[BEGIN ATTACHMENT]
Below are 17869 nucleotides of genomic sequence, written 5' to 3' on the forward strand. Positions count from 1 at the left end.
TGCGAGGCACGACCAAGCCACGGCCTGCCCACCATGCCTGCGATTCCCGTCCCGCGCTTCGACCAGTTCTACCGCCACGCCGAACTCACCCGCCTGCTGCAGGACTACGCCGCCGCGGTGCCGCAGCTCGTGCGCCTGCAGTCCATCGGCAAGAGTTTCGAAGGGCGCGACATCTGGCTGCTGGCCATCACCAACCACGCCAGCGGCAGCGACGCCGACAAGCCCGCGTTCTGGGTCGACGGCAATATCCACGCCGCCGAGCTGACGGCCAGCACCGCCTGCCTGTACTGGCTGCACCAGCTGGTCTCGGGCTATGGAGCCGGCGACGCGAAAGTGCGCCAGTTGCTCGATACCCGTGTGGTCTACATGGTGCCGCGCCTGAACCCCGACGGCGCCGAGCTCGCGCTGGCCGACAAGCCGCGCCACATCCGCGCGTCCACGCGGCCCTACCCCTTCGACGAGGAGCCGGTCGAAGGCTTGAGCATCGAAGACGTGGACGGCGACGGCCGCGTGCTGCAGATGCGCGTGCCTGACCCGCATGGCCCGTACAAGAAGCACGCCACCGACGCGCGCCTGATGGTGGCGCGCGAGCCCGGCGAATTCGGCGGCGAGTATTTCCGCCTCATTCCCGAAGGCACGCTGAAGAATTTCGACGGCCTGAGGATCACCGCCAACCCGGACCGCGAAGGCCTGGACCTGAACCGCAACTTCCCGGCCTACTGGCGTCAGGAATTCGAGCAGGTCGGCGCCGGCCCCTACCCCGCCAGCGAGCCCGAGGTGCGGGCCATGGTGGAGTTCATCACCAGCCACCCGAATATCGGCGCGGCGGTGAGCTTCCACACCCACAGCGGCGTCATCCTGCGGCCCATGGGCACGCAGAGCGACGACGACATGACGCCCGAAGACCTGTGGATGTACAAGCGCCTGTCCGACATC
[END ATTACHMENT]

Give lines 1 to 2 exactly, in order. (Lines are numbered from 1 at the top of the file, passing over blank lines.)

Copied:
Below are 17869 nucleotides of genomic sequence, written 5' to 3' on the forward strand. Positions count from 1 at the left end.
TGCGAGGCACGACCAAGCCACGGCCTGCCCACCATGCCTGCGATTCCCGTCCCGCGCTTCGACCAGTTCTACCGCCACGCCGAACTCACCCGCCTGCTGCAGGACTACGCCGCCGCGGTGCCGCAGCTCGTGCGCCTGCAGTCCATCGGCAAGAGTTTCGAAGGGCGCGACATCTGGCTGCTGGCCATCACCAACCACGCCAGCGGCAGCGACGCCGACAAGCCCGCGTTCTGGGTCGACGGCAATATCCACGCCGCCGAGCTGACGGCCAGCACCGCCTGCCTGTACTGGCTGCACCAGCTGGTCTCGGGCTATGGAGCCGGCGACGCGAAAGTGCGCCAGTTGCTCGATACCCGTGTGGTCTACATGGTGCCGCGCCTGAACCCCGACGGCGCCGAGCTCGCGCTGGCCGACAAGCCGCGCCACATCCGCGCGTCCACGCGGCCCTACCCCTTCGACGAGGAGCCGGTCGAAGGCTTGAGCATCGAAGACGTGGACGGCGACGGCCGCGTGCTGCAGATGCGCGTGCCTGACCCGCATGGCCCGTACAAGAAGCACGCCACCGACGCGCGCCTGATGGTGGCGCGCGAGCCCGGCGAATTCGGCGGCGAGTATTTCCGCCTCATTCCCGAAGGCACGCTGAAGAATTTCGACGGCCTGAGGATCACCGCCAACCCGGACCGCGAAGGCCTGGACCTGAACCGCAACTTCCCGGCCTACTGGCGTCAGGAATTCGAGCAGGTCGGCGCCGGCCCCTACCCCGCCAGCGAGCCCGAGGTGCGGGCCATGGTGGAGTTCATCACCAGCCACCCGAATATCGGCGCGGCGGTGAGCTTCCACACCCACAGCGGCGTCATCCTGCGGCCCATGGGCACGCAGAGCGACGACGACATGACGCCCGAAGACCTGTGGATGTACAAGCGCCTGTCCGACATC